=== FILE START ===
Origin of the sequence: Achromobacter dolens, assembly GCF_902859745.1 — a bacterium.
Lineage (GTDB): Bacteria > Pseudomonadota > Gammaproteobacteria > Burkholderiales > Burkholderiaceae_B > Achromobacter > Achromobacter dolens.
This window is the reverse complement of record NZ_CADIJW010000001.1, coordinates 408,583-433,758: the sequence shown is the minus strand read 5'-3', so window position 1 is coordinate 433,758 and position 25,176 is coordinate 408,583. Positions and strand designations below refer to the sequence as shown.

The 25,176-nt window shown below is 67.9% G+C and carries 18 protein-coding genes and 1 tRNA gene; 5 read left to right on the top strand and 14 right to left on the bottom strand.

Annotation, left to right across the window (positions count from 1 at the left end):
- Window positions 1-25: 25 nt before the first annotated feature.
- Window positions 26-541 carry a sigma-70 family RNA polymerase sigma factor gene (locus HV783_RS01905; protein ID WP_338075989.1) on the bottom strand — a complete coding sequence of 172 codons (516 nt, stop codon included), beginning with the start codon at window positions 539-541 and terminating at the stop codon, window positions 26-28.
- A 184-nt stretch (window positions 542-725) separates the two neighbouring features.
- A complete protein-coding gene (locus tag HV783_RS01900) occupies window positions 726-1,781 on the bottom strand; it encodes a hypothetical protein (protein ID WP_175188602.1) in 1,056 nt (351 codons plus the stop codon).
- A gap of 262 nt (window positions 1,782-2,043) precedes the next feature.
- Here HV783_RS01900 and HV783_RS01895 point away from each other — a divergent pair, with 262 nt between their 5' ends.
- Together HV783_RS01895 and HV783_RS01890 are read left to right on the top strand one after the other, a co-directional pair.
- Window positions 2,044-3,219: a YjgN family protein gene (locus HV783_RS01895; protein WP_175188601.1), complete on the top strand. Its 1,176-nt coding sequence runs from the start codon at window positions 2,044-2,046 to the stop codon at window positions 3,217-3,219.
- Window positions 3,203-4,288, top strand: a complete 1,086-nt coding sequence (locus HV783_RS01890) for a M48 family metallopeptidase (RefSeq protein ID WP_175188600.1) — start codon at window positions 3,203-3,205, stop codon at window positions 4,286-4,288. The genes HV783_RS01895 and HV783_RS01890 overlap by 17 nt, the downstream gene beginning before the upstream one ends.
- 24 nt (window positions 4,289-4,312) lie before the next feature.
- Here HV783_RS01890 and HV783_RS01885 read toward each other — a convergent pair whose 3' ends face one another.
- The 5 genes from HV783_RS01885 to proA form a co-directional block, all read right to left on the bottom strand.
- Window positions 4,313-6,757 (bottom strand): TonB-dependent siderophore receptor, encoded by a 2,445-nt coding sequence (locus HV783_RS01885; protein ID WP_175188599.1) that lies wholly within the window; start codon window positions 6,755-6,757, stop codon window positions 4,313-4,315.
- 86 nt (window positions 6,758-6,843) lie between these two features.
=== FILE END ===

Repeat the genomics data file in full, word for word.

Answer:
Origin of the sequence: Achromobacter dolens, assembly GCF_902859745.1 — a bacterium.
Lineage (GTDB): Bacteria > Pseudomonadota > Gammaproteobacteria > Burkholderiales > Burkholderiaceae_B > Achromobacter > Achromobacter dolens.
This window is the reverse complement of record NZ_CADIJW010000001.1, coordinates 408,583-433,758: the sequence shown is the minus strand read 5'-3', so window position 1 is coordinate 433,758 and position 25,176 is coordinate 408,583. Positions and strand designations below refer to the sequence as shown.

The 25,176-nt window shown below is 67.9% G+C and carries 18 protein-coding genes and 1 tRNA gene; 5 read left to right on the top strand and 14 right to left on the bottom strand.

Annotation, left to right across the window (positions count from 1 at the left end):
- Window positions 1-25: 25 nt before the first annotated feature.
- Window positions 26-541 carry a sigma-70 family RNA polymerase sigma factor gene (locus HV783_RS01905; protein ID WP_338075989.1) on the bottom strand — a complete coding sequence of 172 codons (516 nt, stop codon included), beginning with the start codon at window positions 539-541 and terminating at the stop codon, window positions 26-28.
- A 184-nt stretch (window positions 542-725) separates the two neighbouring features.
- A complete protein-coding gene (locus tag HV783_RS01900) occupies window positions 726-1,781 on the bottom strand; it encodes a hypothetical protein (protein ID WP_175188602.1) in 1,056 nt (351 codons plus the stop codon).
- A gap of 262 nt (window positions 1,782-2,043) precedes the next feature.
- Here HV783_RS01900 and HV783_RS01895 point away from each other — a divergent pair, with 262 nt between their 5' ends.
- Together HV783_RS01895 and HV783_RS01890 are read left to right on the top strand one after the other, a co-directional pair.
- Window positions 2,044-3,219: a YjgN family protein gene (locus HV783_RS01895; protein WP_175188601.1), complete on the top strand. Its 1,176-nt coding sequence runs from the start codon at window positions 2,044-2,046 to the stop codon at window positions 3,217-3,219.
- Window positions 3,203-4,288, top strand: a complete 1,086-nt coding sequence (locus HV783_RS01890) for a M48 family metallopeptidase (RefSeq protein ID WP_175188600.1) — start codon at window positions 3,203-3,205, stop codon at window positions 4,286-4,288. The genes HV783_RS01895 and HV783_RS01890 overlap by 17 nt, the downstream gene beginning before the upstream one ends.
- 24 nt (window positions 4,289-4,312) lie before the next feature.
- Here HV783_RS01890 and HV783_RS01885 read toward each other — a convergent pair whose 3' ends face one another.
- The 5 genes from HV783_RS01885 to proA form a co-directional block, all read right to left on the bottom strand.
- Window positions 4,313-6,757 (bottom strand): TonB-dependent siderophore receptor, encoded by a 2,445-nt coding sequence (locus HV783_RS01885; protein ID WP_175188599.1) that lies wholly within the window; start codon window positions 6,755-6,757, stop codon window positions 4,313-4,315.
- 86 nt (window positions 6,758-6,843) lie between these two features.